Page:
Cheek, Gene 1951–

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Cheek, Gene 1951–

PERSONAL: Born March 2, 1951, in Winston-Salem, NC; son of Jesse and Sallie Cheek; married (divorced); children: three daughters.

ADDRESSES: Home and office—Lakey Gap Acres, Black Mountain, NC 28711. E-mail[email protected]

CAREER: Worked as a house painter. Military service: Served in U.S. Navy.

WRITINGS:

The Color of Love: A Mother's Choice in the Jim Crow South (memoir), Lyons Press (Guilford, CT), 2005.

SIDELIGHTS: Gene Cheek was born in North Carolina, and his The Color of Love: A Mother's Choice in the Jim Crow South is a telling documentation of not only his own childhood but also of the atmosphere of the segregated South. As an adult, Cheek served in the U.S. Navy and worked in California and Washington; it was after his return to North Carolina that he began to write his memoir.

Cheek was the son of Jesse, a brutal alcoholic, and Sallie, his hard-working and loving mother. Although she tried to keep the family intact, Sallie separated from her husband and then fell in love with Cornelius Tucker, a kind, black coworker, and became pregnant by him. Sallie was still married to Jesse, who had since completely abandoned his family, and he brought charges against her because of her interracial relationship. Sallie's lawyer failed to appear in court, and the testimony overwhelmingly accused her of being a bad mother. Her punishment was to be the loss of one of her children. Cheek, at twelve, volunteered to be placed in the custody of the state rather than have his mother give up the new baby, his half-brother, so he spent his high school years in a home for boys.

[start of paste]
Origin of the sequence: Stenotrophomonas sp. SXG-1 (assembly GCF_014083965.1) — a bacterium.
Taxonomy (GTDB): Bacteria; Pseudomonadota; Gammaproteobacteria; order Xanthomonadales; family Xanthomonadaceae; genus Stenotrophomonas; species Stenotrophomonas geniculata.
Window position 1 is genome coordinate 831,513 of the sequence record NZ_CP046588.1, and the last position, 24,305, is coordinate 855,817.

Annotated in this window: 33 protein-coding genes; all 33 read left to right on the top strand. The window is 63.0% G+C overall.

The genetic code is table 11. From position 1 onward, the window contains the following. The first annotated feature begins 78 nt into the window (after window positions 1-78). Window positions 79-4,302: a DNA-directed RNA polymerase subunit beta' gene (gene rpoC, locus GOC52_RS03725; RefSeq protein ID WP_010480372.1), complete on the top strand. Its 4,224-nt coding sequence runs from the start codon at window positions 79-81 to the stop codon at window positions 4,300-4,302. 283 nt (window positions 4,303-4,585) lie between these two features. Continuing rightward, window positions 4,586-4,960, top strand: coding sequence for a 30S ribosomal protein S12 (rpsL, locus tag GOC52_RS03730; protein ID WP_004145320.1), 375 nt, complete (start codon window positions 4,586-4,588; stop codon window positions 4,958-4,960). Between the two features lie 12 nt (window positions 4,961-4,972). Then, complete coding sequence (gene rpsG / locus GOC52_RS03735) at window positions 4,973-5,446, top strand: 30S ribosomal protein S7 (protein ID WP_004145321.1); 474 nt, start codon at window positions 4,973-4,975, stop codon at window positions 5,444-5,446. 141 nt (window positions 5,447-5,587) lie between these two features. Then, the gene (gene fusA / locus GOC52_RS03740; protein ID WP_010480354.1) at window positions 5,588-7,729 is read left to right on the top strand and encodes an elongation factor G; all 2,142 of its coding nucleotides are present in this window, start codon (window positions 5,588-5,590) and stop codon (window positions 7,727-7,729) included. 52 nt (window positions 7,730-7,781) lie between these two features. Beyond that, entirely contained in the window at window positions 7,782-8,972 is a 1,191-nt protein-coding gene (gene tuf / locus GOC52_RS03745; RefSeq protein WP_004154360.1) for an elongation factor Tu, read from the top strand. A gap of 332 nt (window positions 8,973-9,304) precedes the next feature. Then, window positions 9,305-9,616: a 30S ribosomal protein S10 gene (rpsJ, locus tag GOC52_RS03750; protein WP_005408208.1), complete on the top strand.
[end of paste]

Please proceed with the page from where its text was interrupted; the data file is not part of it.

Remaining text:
Cheek wrote his memoir as vengeance for the mistreatment of his mother, the cruelty of his father and family, and the years he spent in the foster-care system. In doing so, he eventually came to understand and forgive the actions of the past. Library Journal reviewer Janet Ingraham Dwyer called The Color of Love "an honest look at the lasting pain caused by injustice," while a Publishers Weekly contributor deemed it "a mesmerizing yarn."

BIOGRAPHICAL AND CRITICAL SOURCES:

BOOKS

Cheek, Gene, The Color of Love: A Mother's Choice in the Jim Crow South, Lyons Press (Guilford, CT), 2005.

PERIODICALS

Kirkus Reviews, February 1, 2005, review of The Color of Love, p. 160.

Library Journal, February 15, 2005, Janet Ingraham Dwyer, review of The Color of Love, p. 138.

Publishers Weekly, March 21, 2005, review of The Color of Love, p. 45.

ONLINE

Curled up with a Good Book, http://www.curledup.com/ (October 4, 2005), review of The Color of Love.

Gene Cheek Home Page, http://www.genecheek.com (October 4, 2005).

Smoky Mountain News Online, http://www.smokymountainnews.com/ (May 18, 2005), Jeff Minick, review of The Color of Love.